The library in the town where I grew up was a tiny, one-room affair, so whenever I had to do research for school, my father drove me to the university library in the city. The first time was when I was about eleven, I think; I was writing a paper on Greek archaeology. The books I needed were far back in the stacks, which were below ground or at least had a subterranean feel, and close to where machinery hummed loudly behind vents. It was at night, and no one else was there.
University libraries are assuredly the most fearful.
My first weeks of college were frightening and intensely lonely, as they are for many aspies, but the libraries were a dream come true. I spent much of the week before classes started exploring the main one. (I recall reading The Bell Jar then, and reflecting that I would most likely make the same exit as the author, which, I'm glad to say, hasn't been the case.) I eventually got a job as a shelver, ultimately holding it for two years. My future wife worked the circulation desk at the other campus library, where they always thought I was a little shady; it was like the Capulets and the Montagues. The job itself proved invaluable, as I came across a great many books I would never have read otherwise (e.g., The Worm Ouroboros), and handled editions sometimes as much as two centuries old. There was a little reading room with fine chairs and tables and stained-glass windows and books behind glass that I always wanted to get into, much as Alice wanted to get into the garden, but the door was always closed and locked, and the lights off, and the drink-me bottles only made my neck lengthen.
On the square in that town is what may very well be the best used bookstore in the universe; I'm certain I spent more time there than wandering through the library. It's such a good business, I feel I must break with my practice here and divulge a proper noun associated with my history: the name of the store is Recycled Books, Records, and CDs. The books are never anything but reasonably priced, and among them I've found out-of-print works like Bury's History of Greece in its Modern Library edition, Portmann's Animal Forms and Patterns, and innumerable Ballantine Adult Fantasy paperbacks, books I could have looked for in vain at the execrable Half Priced Books years without finding; I once even bought a nineteenth-century copy of Chapman's Homer for one dollar. Its layout is something like the library described by Mr. Vane, and a pleasure to lose oneself in.
A number of years ago I went on a walking tour of southern England and Wales. Hay-on-Wye, the used-book mecca of Britain, was my last stop. It was, for me, a rather disappointing experience, but one thing deserves mention: whenever the clerks found out I was from Texas, they were quick to ask if I'd ever been to Larry McMurtry's used bookstore in Archer City. Now this I have done quite a number of times, as it's close to my mother-in-law's house. The store (Booked Up) fills five buildings on the town square, and you have to get a map in Building 1 to find your way around. The editions there, while excellent, are somewhat overpriced, and the selection shows a certain bias and ignorance of some subjects and branches of literature, something I've often found to be the case in stores run by only one or two people. The town itself is somewhat moribund; its population is about 1800, and there's nothing but similar small towns for miles around. But the store is well worth traveling to see, especially if you have an interest in antiquarian books.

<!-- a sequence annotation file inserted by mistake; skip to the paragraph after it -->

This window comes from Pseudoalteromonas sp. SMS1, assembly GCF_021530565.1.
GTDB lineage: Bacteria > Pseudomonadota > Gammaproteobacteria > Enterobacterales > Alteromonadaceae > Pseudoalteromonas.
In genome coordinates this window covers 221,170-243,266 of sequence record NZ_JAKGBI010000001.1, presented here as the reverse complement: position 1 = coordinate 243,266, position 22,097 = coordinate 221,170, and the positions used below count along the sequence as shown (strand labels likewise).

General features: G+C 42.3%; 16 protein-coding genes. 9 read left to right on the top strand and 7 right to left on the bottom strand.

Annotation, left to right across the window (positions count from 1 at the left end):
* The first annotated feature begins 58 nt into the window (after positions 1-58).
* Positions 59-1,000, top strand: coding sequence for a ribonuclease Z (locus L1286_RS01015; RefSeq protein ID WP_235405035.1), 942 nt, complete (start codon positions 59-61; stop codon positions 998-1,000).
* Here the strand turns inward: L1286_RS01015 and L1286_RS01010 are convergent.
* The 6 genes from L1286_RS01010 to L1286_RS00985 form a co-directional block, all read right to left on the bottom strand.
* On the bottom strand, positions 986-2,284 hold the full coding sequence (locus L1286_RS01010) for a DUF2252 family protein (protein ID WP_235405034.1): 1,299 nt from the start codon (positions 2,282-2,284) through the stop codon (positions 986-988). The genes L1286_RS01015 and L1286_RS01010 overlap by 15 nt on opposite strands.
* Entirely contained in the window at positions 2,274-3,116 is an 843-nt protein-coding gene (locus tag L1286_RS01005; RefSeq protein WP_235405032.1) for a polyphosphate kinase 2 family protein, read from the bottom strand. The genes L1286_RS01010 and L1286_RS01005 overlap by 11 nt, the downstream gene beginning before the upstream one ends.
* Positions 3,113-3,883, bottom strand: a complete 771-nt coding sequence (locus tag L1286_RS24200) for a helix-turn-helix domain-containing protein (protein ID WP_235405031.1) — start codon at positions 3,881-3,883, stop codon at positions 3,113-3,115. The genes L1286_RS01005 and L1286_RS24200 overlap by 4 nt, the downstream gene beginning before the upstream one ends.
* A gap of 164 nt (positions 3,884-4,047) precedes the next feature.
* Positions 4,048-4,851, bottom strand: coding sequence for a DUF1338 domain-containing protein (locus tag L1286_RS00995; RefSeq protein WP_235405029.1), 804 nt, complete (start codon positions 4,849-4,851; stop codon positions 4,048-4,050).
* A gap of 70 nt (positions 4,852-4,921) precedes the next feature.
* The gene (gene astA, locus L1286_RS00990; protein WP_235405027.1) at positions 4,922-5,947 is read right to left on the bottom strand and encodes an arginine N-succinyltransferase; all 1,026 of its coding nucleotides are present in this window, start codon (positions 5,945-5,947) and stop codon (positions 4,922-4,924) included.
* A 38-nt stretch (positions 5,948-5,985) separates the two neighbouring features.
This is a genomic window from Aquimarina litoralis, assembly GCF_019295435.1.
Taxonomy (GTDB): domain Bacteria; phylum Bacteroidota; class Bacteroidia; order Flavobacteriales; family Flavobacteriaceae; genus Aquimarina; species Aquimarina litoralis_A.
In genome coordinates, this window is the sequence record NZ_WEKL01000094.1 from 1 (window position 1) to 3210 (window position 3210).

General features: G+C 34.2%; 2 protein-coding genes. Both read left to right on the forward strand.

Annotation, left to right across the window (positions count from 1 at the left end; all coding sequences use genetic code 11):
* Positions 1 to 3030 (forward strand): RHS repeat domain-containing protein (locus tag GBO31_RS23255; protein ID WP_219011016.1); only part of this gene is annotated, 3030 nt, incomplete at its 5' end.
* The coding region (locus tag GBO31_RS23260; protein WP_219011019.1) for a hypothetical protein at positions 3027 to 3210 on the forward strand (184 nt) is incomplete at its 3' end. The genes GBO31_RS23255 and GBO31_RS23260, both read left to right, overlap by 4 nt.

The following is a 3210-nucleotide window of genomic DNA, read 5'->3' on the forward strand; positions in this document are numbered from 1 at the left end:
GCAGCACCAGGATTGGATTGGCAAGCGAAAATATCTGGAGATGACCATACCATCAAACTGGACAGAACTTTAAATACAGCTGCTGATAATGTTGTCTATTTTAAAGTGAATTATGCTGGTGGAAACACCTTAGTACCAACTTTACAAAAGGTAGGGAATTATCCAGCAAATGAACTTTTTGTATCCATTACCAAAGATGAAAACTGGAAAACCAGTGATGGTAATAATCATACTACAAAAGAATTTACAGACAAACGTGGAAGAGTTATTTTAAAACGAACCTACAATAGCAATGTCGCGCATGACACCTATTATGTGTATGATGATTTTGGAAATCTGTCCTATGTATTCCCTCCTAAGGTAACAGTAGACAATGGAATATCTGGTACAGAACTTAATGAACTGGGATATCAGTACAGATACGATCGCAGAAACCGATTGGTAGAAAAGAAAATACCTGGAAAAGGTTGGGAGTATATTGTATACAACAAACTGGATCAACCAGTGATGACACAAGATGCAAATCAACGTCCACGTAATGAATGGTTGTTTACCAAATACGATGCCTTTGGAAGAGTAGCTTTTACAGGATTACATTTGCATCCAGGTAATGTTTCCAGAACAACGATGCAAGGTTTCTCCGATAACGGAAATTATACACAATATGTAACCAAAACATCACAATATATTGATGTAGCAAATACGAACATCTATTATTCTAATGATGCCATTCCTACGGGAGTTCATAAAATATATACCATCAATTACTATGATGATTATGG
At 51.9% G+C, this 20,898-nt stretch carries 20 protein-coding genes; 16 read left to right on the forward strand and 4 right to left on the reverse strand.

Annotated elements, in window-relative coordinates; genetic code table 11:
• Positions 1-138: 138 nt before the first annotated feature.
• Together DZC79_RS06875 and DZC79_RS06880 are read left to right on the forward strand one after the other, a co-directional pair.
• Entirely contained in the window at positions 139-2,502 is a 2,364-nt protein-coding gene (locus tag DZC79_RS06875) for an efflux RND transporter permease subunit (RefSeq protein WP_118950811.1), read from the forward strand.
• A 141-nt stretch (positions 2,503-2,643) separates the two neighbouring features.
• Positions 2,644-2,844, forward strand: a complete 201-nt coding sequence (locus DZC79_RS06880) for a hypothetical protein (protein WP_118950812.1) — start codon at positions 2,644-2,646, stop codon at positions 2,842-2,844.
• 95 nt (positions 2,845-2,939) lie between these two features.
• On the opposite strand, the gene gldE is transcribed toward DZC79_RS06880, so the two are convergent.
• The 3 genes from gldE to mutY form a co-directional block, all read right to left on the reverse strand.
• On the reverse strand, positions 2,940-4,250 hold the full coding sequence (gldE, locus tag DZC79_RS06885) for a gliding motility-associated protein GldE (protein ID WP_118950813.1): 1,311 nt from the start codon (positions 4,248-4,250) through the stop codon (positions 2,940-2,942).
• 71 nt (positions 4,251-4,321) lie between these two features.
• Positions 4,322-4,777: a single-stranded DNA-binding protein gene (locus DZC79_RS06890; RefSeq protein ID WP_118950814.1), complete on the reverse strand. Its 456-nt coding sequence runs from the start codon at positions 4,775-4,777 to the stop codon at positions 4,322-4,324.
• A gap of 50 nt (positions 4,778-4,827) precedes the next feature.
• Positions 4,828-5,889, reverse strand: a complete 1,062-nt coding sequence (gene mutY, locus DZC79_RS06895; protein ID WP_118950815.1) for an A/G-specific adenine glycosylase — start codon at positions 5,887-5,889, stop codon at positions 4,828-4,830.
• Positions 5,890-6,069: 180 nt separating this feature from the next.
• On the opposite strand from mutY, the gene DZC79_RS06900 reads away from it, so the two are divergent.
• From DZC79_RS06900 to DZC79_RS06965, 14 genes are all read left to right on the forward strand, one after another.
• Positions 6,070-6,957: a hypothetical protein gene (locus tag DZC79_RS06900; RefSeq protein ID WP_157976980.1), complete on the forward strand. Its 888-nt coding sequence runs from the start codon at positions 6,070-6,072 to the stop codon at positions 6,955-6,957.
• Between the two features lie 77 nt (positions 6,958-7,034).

It may seem that I'm rambling without purpose here—and perhaps I am, Internet ink being cheap—but these recollections do link back to my previous post. I began by discussing the strange, almost numinous fear and dread that seems to lurk in the deserted back corners of libraries. I dream quite vividly, and, given the long obsession I've had with libraries and used bookstores, perhaps it isn't surprising that I dream of books every week or so. Sometimes these dreams are bizarre and nightmarish, as when I discovered a mirror image of the university library beneath its basement, lit by subterranean fires and inhabited by glowing, electric blue demons, or when I lost myself in dim, infinite stacks full of identical gray metal bookcases, and took an old oversized edition down from the top shelf, and opened it on the floor to read of the ancient kingdoms of the elves. Sometimes also I dream of rambling, chaotic used bookstores with secret passages and hidden rooms; generally I'm looking for some specific book that I can't quite call to mind, only to find ten copies of The Dream-Quest of Unknown Kadath in plastic slipcovers.
People go to libraries less and less often these days. It isn't uncommon to encounter a college student who doesn't even know how to do a catalog search or check out a book. Electronic media is to blame, I suppose. Now, I have no ideological problem with e-books and the like; I think it's great for popular fiction, which is what I write. But reliance on e-media for everything is (I think) an ominous development for any democracy, given its ephemerality and ease of manipulation. It's in de Tocqueville, people!*
I'm starting to acquire hard-copy books like foil-hat people stuff cash in their mattresses. I may be crazy, but then, I've always suspected that that was the case. Perhaps Bradbury's to blame. Or perhaps it's just an excuse to visit more used bookstores.
* Not actually in de Tocqueville.